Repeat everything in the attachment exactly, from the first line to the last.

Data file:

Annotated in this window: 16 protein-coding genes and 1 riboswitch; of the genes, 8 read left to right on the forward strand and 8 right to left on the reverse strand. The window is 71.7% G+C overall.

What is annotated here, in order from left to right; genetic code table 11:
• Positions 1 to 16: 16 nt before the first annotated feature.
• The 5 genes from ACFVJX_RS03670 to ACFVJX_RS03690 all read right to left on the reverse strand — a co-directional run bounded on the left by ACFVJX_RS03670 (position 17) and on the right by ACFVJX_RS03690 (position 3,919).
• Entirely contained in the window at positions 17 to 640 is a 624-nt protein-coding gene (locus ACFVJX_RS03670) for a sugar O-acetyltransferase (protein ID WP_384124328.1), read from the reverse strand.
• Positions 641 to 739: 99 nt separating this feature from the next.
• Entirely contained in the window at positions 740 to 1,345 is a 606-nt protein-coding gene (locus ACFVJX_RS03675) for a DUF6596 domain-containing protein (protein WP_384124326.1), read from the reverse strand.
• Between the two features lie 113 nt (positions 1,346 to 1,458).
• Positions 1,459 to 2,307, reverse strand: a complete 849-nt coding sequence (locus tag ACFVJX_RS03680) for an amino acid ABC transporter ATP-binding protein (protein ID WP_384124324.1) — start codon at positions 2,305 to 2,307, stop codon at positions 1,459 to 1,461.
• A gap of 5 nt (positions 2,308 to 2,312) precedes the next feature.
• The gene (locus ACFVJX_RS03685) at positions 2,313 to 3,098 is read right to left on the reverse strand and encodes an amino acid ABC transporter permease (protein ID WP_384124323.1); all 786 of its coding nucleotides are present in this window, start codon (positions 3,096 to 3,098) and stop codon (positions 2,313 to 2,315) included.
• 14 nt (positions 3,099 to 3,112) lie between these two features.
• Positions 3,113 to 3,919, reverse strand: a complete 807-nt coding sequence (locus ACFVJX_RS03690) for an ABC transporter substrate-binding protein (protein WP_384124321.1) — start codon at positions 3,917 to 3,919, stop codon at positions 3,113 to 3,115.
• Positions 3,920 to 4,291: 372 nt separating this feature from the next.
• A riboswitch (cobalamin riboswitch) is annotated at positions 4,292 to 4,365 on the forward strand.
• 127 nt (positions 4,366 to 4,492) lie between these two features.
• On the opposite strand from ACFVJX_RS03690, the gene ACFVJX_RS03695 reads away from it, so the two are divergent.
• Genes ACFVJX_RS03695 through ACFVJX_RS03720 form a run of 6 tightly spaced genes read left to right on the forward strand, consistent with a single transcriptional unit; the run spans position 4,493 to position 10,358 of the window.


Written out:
Annotated in this window: 16 protein-coding genes and 1 riboswitch; of the genes, 8 read left to right on the forward strand and 8 right to left on the reverse strand. The window is 71.7% G+C overall.

What is annotated here, in order from left to right; genetic code table 11:
• Positions 1 to 16: 16 nt before the first annotated feature.
• The 5 genes from ACFVJX_RS03670 to ACFVJX_RS03690 all read right to left on the reverse strand — a co-directional run bounded on the left by ACFVJX_RS03670 (position 17) and on the right by ACFVJX_RS03690 (position 3,919).
• Entirely contained in the window at positions 17 to 640 is a 624-nt protein-coding gene (locus ACFVJX_RS03670) for a sugar O-acetyltransferase (protein ID WP_384124328.1), read from the reverse strand.
• Positions 641 to 739: 99 nt separating this feature from the next.
• Entirely contained in the window at positions 740 to 1,345 is a 606-nt protein-coding gene (locus ACFVJX_RS03675) for a DUF6596 domain-containing protein (protein WP_384124326.1), read from the reverse strand.
• Between the two features lie 113 nt (positions 1,346 to 1,458).
• Positions 1,459 to 2,307, reverse strand: a complete 849-nt coding sequence (locus tag ACFVJX_RS03680) for an amino acid ABC transporter ATP-binding protein (protein ID WP_384124324.1) — start codon at positions 2,305 to 2,307, stop codon at positions 1,459 to 1,461.
• A gap of 5 nt (positions 2,308 to 2,312) precedes the next feature.
• The gene (locus ACFVJX_RS03685) at positions 2,313 to 3,098 is read right to left on the reverse strand and encodes an amino acid ABC transporter permease (protein ID WP_384124323.1); all 786 of its coding nucleotides are present in this window, start codon (positions 3,096 to 3,098) and stop codon (positions 2,313 to 2,315) included.
• 14 nt (positions 3,099 to 3,112) lie between these two features.
• Positions 3,113 to 3,919, reverse strand: a complete 807-nt coding sequence (locus ACFVJX_RS03690) for an ABC transporter substrate-binding protein (protein WP_384124321.1) — start codon at positions 3,917 to 3,919, stop codon at positions 3,113 to 3,115.
• Positions 3,920 to 4,291: 372 nt separating this feature from the next.
• A riboswitch (cobalamin riboswitch) is annotated at positions 4,292 to 4,365 on the forward strand.
• 127 nt (positions 4,366 to 4,492) lie between these two features.
• On the opposite strand from ACFVJX_RS03690, the gene ACFVJX_RS03695 reads away from it, so the two are divergent.
• Genes ACFVJX_RS03695 through ACFVJX_RS03720 form a run of 6 tightly spaced genes read left to right on the forward strand, consistent with a single transcriptional unit; the run spans position 4,493 to position 10,358 of the window.